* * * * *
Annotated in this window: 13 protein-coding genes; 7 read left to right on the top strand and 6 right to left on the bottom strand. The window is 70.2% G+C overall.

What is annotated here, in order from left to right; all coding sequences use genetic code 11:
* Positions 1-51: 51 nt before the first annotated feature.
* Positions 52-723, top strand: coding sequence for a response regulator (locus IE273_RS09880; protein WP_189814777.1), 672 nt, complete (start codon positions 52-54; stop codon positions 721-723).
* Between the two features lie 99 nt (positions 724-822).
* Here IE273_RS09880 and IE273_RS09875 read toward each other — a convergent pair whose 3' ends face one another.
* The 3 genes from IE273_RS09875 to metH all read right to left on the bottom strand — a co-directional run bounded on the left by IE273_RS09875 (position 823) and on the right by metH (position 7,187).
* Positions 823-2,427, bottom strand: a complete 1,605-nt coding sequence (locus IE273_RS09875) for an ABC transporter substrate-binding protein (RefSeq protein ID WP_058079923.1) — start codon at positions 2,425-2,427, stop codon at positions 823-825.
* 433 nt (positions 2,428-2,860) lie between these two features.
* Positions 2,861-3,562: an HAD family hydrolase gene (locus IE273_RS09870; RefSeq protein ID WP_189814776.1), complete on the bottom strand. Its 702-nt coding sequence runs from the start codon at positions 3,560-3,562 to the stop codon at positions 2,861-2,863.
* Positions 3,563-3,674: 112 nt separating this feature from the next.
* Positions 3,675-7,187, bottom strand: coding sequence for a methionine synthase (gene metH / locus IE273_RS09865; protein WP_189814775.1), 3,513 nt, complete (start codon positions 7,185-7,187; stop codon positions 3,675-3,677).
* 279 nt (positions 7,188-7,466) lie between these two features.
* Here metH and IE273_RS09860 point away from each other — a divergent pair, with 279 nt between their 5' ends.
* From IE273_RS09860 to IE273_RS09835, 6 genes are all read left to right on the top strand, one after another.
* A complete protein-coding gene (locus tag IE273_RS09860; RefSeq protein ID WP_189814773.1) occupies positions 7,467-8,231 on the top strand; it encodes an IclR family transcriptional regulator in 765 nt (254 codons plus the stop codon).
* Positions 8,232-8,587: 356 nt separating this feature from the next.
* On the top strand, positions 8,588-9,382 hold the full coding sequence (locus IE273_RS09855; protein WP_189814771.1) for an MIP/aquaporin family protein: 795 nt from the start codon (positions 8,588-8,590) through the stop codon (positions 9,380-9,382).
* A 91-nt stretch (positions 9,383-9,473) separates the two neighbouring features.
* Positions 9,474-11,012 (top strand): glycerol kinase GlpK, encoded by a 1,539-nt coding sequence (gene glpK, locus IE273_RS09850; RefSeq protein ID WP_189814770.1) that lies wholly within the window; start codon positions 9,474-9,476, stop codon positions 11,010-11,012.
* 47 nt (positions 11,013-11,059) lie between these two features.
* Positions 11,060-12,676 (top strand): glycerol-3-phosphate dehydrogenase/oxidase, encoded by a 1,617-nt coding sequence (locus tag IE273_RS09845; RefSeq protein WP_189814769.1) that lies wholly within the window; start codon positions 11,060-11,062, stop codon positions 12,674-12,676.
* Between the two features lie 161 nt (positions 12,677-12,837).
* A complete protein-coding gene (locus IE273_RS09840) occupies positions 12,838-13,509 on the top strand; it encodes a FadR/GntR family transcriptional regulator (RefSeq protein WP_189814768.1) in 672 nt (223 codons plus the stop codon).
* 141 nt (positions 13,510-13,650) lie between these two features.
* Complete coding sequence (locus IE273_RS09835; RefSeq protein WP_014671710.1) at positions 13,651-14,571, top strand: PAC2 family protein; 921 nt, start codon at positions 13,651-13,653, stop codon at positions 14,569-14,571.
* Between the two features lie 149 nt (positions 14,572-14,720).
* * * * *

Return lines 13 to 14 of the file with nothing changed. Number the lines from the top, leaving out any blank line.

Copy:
* 279 nt (positions 7,188-7,466) lie between these two features.
* Here metH and IE273_RS09860 point away from each other — a divergent pair, with 279 nt between their 5' ends.